JMW Turner's Thames boat journey to be recreated to mark new exhibition
A boat journey taken by renowned romantic artist JMW Turner along the River Thames is to be recreated to launch a new exhibition of his work.
The Waverley will voyage from London along the coast of Kent to Margate, home of the Turner Contemporary, next year to celebrate the gallery's fifth anniversary.
The boat, with up to 90 people on board, will follow the route first taken by the artist as a boy, at the start of the Turner and Colour exhibition in October.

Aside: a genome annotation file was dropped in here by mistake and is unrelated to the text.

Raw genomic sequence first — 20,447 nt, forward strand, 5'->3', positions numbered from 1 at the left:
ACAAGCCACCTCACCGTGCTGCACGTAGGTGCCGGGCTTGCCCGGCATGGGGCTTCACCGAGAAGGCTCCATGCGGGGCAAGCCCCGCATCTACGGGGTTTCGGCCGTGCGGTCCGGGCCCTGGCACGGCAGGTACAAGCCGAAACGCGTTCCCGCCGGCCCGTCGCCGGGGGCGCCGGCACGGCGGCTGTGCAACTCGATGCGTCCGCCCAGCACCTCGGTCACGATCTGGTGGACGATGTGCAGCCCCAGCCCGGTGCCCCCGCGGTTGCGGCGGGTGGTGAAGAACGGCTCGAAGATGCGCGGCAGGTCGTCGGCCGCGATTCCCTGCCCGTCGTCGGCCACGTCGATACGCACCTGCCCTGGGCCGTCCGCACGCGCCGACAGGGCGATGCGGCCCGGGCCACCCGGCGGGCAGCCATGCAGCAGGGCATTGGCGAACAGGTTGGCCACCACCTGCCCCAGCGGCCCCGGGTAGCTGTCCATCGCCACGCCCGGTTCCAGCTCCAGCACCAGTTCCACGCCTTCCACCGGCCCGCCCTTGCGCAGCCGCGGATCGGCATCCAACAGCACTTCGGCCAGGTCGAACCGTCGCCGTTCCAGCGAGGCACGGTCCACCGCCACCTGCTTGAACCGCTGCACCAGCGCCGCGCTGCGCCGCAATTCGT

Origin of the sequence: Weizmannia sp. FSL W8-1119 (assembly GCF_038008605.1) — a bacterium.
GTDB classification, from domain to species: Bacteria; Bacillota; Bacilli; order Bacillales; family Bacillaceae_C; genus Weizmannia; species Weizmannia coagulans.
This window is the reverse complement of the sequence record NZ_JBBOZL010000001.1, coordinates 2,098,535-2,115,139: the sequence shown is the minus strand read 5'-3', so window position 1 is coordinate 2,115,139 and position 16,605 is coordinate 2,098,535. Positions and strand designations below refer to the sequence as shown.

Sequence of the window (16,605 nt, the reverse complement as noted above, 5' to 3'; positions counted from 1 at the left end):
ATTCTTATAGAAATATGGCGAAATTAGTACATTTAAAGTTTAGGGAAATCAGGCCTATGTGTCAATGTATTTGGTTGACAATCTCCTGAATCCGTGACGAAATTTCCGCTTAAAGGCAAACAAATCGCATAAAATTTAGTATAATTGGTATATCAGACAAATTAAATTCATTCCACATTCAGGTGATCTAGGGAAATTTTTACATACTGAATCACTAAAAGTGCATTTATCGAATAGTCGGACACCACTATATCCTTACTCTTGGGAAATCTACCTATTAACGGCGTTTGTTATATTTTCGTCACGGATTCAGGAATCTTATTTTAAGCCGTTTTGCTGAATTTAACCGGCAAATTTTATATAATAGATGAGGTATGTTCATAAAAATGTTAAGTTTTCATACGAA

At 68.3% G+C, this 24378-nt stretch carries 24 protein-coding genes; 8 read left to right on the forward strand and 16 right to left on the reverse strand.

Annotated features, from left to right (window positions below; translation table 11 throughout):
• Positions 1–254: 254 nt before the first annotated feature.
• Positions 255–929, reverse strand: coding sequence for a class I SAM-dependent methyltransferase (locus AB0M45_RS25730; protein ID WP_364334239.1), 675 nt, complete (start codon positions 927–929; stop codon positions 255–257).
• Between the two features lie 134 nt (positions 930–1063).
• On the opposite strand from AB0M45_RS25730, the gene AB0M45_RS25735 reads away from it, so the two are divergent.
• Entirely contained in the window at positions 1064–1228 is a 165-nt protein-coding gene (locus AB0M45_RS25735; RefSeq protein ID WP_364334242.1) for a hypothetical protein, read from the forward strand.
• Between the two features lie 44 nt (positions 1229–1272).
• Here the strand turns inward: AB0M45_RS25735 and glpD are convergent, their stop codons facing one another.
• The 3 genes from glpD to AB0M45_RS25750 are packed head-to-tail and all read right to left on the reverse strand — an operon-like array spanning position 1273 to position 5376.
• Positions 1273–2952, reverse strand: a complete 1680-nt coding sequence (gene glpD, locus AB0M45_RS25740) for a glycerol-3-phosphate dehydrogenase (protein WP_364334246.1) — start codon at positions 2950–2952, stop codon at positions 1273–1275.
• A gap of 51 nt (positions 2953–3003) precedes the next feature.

A gallery spokeswoman said: "Turner first came to Margate aged 11, having been sent by his parents to school in Love Lane in Margate Old Town. He returned to sketch there aged 21 and from the 1820s onwards became a regular visitor.
"His connection with the seaside town was the founding inspiration for Turner Contemporary. The artist loved Margate for the sea, the skies, and his landlady Mrs Booth."
Turner and the widowed Mrs Booth began a love affair in Margate where she is now immortalised in his bronze shell lady sculpture, which resides at the end of the Harbour Arm.
The gallery said Turner and Colour will be the largest exhibition of the artist's work in the UK, featuring more than 70 paintings, including the fullest collection of the artist's watercolours of Margate.
The 2016 programme will also include works by Barbara Hepworth, Anish Kapoor and Ben Richardson amongst others.